Isle of Lanzarote

About Lanzarote

Around and about the magic Isle of Lanzarote

At the Montañas del Fuego visitor centre a guide shows the awesome power packed into the ground beneath your feet by handing out tiny pieces of rock, which are so hot they cannot be held in the palm of the hand for more than a second or two.
Then he plunges a few dry twigs into a small crevice in the ground and instantly they burst into flames. Finally, he pours a glass of water into a tube in the ground, instantly creating a scalding geyser of steam and hot water that shoots several feet into the air.

Then it’s off the to the nearby restaurant, where food is barbecued over the heat generated from a shaft bored into the mountain. It’s an impressive demonstration of the immense power simmering away just a few feet below the surface.

Just as humbling is to grasp the ingenuity man has been forced to utilise to eke out a living in this hostile environment. In fields of fine picon, granules of black lava, farmers produce crops of onions, potatoes, tomatoes, grapes and melons, protecting each tender plant from the wind and the sun with a network of semi-circular stone walls.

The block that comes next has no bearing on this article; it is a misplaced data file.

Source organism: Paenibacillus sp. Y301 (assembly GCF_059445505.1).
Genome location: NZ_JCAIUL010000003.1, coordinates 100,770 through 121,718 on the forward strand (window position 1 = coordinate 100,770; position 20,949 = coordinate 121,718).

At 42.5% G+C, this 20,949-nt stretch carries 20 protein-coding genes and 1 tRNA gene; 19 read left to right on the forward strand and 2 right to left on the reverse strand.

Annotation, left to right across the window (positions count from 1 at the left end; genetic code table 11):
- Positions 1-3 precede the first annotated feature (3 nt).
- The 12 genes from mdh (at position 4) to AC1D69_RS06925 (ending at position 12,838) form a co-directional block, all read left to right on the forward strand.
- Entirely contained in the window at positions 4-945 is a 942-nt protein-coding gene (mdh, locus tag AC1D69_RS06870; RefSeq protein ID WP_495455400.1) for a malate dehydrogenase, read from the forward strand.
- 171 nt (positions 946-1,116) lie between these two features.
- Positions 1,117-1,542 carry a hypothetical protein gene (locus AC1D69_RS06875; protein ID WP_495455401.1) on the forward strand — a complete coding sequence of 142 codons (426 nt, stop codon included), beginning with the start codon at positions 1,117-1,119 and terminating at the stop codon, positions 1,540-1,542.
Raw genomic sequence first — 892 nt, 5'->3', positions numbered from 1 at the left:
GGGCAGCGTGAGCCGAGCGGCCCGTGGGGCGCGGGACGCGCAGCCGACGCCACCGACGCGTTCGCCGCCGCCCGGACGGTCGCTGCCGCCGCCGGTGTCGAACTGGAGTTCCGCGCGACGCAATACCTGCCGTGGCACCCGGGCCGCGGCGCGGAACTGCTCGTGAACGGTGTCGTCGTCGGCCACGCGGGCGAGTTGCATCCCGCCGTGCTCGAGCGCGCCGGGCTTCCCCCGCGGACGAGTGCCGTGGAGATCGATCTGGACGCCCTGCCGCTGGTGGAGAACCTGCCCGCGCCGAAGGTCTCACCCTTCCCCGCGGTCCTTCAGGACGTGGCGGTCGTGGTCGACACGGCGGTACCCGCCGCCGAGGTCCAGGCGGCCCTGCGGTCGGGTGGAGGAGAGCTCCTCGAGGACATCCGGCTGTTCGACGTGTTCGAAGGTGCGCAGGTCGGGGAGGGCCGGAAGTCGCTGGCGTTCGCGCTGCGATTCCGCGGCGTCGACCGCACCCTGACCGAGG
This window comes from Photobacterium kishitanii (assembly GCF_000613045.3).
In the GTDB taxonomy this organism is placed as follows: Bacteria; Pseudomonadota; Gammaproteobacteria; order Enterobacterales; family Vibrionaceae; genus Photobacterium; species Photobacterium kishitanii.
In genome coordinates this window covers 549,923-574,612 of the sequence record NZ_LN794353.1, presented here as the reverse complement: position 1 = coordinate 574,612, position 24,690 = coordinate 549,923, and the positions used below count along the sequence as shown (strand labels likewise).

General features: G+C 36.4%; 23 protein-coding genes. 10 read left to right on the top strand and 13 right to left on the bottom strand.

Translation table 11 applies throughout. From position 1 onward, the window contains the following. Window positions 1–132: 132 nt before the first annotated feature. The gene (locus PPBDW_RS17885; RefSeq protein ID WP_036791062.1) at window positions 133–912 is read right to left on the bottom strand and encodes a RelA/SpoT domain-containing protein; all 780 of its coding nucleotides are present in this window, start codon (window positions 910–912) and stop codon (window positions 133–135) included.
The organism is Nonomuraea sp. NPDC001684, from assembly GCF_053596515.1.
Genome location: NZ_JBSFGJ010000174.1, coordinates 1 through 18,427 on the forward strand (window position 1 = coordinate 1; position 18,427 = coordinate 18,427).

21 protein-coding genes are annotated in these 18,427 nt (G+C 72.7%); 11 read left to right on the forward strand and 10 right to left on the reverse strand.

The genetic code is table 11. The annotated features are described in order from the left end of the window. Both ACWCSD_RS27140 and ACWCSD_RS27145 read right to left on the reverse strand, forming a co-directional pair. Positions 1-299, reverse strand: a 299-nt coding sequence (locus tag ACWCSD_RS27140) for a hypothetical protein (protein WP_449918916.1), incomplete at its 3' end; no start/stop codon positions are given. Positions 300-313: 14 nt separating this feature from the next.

Lanzarote´s unspoilt landscape, free from the disfiguring effects of electricity pylons, advertising hoardings and high-rise buildings, owes much to the fight to preserve the island’s unique environment by one of its own sons, the artist César Manrique.

Born in Arrecife in 1919, Manrique studied art in Madrid and New York before returning to his native island in the 1960s. The tourism boom was in its infancy and Manrique soon realised that his beloved island before long would be buried under a mass of concrete if he failed to act. He cautioned against unfettered high-rise, high-density development and passionately argued for the use of natural materials in harmony with the environment in new building.

He created some stunning visitor attractions, such as Jameos de Agua, Mirador del Rio and Jardin de Cactus, to illustrate his philosophy towards tourism development. So potent was his argument that to this day much of the development work in Lanzarote remains in a traditional style.

Sadly Manrique died in a car accident in 1992 outside his home near Tahiche. Another stunning example of his visionary creativity, the house is now the Fundacion César Manrique, showcasing his remarkable and varied talents as a designer, sculptor and artist.